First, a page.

Again, I could not believe that I had been moved into this position on my own merit.
Rather, I made up reasons all my own: “They must have asked the guys (my peers in the C-suite), but they said ‘no’, so they came to me…” or “They must think I’m not as busy as everyone else, so they gave this role to me.”
In time, I came to see the skills that I brought to the table that others didn’t, but it took the practical experience for me to get there.
Now, I counsel other women on how to own their unique gifts and believe in their inherent self-worth so they may step into bigger roles and compensation conversations with confidence.
I had real impostor syndrome for the first two years of my business.
And while there were probably multiple reasons why I felt that way two stand-out.
The first was that I run my business using a remote team, which while more common now was quite rare at the time.
This is resulted in me often feeling like I wasn’t running a “real” business because I didn’t have a dedicated office with centralised staff in-one location.
The second reason was more of a hangover from my previous business failure.
Around a decade ago, I ran a business that failed, which was to a large extent down to the fact I didn’t know what I was doing.
So I had a constant fear that this time around, I still didn’t know what I was doing, despite learning a huge amount in the intervening period.
Today, I’d say my impostor syndrome, which while not entirely gone, is far far less than it was.
And while I wish I could offer an easy way to overcome it, I don’t think there is one.
The main way I’ve overcome it is through successfully running the business.
Seeing the business grow each month for several years in a row has given me the confidence that while I might not know all the answers, or do things perfectly I am doing pretty well and far better than most people who never get started or who offer advice without taking the risk themselves.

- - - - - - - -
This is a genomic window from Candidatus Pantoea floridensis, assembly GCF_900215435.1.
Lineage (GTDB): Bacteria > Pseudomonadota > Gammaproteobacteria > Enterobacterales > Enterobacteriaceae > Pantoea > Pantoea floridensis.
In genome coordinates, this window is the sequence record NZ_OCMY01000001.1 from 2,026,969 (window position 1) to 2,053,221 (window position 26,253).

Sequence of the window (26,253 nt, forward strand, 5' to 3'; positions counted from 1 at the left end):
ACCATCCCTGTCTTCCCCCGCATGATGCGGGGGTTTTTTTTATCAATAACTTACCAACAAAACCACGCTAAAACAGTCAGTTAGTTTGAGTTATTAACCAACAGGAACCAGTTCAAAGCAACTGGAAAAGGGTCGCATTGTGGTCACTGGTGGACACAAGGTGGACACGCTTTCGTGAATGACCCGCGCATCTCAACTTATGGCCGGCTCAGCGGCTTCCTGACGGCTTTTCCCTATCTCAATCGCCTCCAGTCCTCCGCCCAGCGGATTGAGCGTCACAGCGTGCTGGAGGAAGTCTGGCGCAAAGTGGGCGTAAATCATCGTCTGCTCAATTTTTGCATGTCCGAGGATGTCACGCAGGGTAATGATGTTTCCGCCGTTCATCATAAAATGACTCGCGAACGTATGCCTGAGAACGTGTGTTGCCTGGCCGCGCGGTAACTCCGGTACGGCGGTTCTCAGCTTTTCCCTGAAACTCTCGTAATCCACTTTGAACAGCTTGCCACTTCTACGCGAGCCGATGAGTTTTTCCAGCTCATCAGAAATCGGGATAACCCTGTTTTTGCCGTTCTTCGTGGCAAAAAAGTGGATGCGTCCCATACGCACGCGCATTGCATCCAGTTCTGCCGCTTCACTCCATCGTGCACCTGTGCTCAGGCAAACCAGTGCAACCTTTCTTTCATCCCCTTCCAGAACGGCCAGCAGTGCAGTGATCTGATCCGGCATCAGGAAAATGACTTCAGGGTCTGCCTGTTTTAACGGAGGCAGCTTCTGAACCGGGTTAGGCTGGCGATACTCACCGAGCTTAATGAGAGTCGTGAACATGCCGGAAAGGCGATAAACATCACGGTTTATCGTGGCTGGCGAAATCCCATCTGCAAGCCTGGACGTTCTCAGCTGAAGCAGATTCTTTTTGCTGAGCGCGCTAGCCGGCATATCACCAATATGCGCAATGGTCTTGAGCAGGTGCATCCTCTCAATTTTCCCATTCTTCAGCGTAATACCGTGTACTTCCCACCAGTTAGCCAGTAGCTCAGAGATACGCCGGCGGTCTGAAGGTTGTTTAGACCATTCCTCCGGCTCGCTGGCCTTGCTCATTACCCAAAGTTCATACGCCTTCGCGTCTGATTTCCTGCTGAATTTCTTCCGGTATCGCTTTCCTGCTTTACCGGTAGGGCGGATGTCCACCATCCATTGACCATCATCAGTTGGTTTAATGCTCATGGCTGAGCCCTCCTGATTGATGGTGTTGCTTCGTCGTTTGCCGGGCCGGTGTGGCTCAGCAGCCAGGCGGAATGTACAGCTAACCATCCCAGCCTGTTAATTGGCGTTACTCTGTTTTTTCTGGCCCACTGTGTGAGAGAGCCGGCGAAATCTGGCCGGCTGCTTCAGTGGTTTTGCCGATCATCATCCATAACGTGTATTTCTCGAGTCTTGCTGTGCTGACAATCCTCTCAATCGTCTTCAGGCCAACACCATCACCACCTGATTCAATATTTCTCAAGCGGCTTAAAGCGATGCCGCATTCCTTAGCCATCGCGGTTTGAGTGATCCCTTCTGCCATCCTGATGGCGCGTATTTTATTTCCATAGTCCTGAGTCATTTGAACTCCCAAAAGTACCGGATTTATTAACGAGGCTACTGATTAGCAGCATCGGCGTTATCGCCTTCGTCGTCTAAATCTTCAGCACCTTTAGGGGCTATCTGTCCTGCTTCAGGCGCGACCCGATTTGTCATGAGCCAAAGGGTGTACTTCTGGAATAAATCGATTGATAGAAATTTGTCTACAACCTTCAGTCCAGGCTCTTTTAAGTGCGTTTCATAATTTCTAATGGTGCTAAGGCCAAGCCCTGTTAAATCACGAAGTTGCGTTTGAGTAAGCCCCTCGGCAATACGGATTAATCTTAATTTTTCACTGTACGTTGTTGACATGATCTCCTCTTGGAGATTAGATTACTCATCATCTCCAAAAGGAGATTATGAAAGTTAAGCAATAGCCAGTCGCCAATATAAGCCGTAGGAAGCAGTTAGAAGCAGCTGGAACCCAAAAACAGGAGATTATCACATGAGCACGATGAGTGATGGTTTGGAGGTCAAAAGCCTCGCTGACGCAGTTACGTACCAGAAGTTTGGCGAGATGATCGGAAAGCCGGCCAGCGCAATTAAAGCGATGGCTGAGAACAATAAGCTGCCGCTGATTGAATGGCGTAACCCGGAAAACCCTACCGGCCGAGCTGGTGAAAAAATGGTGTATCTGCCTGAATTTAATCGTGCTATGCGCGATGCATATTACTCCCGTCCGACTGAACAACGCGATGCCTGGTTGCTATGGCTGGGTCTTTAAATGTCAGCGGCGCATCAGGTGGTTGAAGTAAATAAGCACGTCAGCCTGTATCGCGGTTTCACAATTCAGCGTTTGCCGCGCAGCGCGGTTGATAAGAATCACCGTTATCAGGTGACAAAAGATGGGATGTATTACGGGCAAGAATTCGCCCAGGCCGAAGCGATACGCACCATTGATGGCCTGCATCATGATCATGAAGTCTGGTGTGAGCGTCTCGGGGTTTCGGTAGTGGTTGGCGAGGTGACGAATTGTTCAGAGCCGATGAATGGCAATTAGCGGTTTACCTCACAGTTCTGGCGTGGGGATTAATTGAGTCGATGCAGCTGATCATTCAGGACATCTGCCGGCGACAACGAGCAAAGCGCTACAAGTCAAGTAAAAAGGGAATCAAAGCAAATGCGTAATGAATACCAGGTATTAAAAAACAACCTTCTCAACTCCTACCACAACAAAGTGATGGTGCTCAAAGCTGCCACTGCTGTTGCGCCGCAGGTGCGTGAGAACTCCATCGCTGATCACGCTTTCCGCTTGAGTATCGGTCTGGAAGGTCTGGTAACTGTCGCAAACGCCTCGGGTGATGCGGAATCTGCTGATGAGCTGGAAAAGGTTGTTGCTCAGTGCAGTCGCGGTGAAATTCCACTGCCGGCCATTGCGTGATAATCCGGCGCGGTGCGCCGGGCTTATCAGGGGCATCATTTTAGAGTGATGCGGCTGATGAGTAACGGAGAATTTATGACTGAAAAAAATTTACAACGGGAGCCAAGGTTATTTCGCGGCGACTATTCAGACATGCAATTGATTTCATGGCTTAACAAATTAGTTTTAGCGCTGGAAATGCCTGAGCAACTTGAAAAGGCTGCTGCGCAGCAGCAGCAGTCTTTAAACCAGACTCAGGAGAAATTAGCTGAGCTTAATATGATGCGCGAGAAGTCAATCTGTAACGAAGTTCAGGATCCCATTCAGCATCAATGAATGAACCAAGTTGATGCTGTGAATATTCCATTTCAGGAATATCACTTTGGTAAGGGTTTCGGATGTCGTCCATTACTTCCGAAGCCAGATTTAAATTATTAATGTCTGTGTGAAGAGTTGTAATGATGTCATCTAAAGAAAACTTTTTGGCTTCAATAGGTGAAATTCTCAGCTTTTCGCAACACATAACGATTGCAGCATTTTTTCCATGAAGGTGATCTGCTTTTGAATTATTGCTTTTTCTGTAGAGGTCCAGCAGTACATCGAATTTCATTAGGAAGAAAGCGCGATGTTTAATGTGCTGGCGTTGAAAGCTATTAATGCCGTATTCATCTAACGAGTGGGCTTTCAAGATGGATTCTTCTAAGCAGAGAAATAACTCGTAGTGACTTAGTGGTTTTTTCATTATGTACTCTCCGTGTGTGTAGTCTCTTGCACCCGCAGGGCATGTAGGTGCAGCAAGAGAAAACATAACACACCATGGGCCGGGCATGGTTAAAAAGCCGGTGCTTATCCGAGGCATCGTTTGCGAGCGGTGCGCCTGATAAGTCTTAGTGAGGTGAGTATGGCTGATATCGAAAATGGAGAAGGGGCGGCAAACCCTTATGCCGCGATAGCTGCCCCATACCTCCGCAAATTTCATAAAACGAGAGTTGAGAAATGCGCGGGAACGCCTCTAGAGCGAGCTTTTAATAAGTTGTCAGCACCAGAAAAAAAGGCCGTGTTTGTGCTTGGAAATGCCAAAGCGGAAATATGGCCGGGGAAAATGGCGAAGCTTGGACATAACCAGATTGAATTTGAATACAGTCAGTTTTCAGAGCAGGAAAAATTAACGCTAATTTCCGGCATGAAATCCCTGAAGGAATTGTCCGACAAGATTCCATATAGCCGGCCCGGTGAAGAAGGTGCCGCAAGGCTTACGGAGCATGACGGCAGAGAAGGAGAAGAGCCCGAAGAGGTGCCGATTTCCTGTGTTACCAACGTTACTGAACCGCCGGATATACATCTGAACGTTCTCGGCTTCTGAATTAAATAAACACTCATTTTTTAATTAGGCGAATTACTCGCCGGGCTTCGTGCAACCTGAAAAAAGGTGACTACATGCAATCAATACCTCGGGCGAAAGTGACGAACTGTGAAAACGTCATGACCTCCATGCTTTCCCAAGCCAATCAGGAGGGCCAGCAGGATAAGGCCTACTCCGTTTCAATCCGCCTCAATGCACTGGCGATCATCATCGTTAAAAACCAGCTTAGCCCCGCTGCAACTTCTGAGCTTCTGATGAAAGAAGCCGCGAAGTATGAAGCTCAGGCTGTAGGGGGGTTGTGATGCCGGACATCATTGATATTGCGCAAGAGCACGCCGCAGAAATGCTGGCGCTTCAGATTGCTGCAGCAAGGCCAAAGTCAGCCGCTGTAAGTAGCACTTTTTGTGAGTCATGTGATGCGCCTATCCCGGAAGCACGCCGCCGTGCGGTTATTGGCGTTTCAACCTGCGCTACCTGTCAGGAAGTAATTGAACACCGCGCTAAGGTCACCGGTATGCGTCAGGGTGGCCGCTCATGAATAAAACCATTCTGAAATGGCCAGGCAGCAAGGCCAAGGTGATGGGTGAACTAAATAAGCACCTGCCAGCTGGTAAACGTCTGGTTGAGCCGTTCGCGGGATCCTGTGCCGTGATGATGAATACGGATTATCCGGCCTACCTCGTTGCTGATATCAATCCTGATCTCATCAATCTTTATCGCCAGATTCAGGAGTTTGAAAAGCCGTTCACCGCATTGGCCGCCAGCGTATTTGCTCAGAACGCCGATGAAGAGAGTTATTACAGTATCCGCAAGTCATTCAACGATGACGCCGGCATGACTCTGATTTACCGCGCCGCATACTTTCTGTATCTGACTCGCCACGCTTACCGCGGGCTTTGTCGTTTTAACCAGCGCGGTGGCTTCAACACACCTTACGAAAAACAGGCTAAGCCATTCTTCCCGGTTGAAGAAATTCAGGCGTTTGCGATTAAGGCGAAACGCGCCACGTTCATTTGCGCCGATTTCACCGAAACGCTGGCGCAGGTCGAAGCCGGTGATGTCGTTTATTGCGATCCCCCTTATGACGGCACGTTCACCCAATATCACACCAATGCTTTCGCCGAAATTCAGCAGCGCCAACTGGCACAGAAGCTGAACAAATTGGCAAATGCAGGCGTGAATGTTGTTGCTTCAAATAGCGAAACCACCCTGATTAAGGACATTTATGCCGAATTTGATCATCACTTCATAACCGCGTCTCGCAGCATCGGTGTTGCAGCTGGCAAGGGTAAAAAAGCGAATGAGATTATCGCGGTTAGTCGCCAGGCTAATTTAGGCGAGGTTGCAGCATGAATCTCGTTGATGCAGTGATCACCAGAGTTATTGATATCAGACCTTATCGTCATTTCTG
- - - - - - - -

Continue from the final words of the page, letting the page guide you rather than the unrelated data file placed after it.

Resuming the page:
I’m a YouTube vlogger and a young entrepreneur who founded and bootstrapped a now multi-million beauty product line named Banish.
My business is now ranked #152nd fastest-growing company in INC 500, and I’m also included in Forbes 30 under 30.
I realized that many current skincare ingredients, such as fragrances or fillers, break out my skin, so I created my skincare products in my kitchen.
I documented my struggle on my YouTube channel, which now garners over 70M views.
We entrepreneurs tend to have impostor syndrome for we aim for perfection, and most of the time, we feel inadequate once we miss the mark or certain expectations we set for ourselves.
Recently, I had an opportunity to share my experience at a TEDx event; I am encouraging others to aim for authenticity.
I believe that I have my purpose in life and that no one can do a better job of being me than me.
Comparing yourself to other people and beating yourself for things that you haven’t accomplished yet won’t help.
Whenever I feel like I’m not good enough, I remind myself about my purpose in life and how I want my life to serve as an inspiration to many.
I find peace and joy in knowing that I’m being real to myself and others, and I do my best to accomplish my purpose in life.
When I feel like I’m not good enough, I keep on going and do what I have to do – I don’t pause and watch other people’s lives.
With comparison comes envy, discontentment and self-doubt.
It is so difficult to question someone credible and authentic.
We will all have impostor syndrome because the world continues to feed us with “perfect people” who lie for advertisements and marketing and so as I myself also experience it every other time, I just stick to my core and remind myself who I am and what I live for.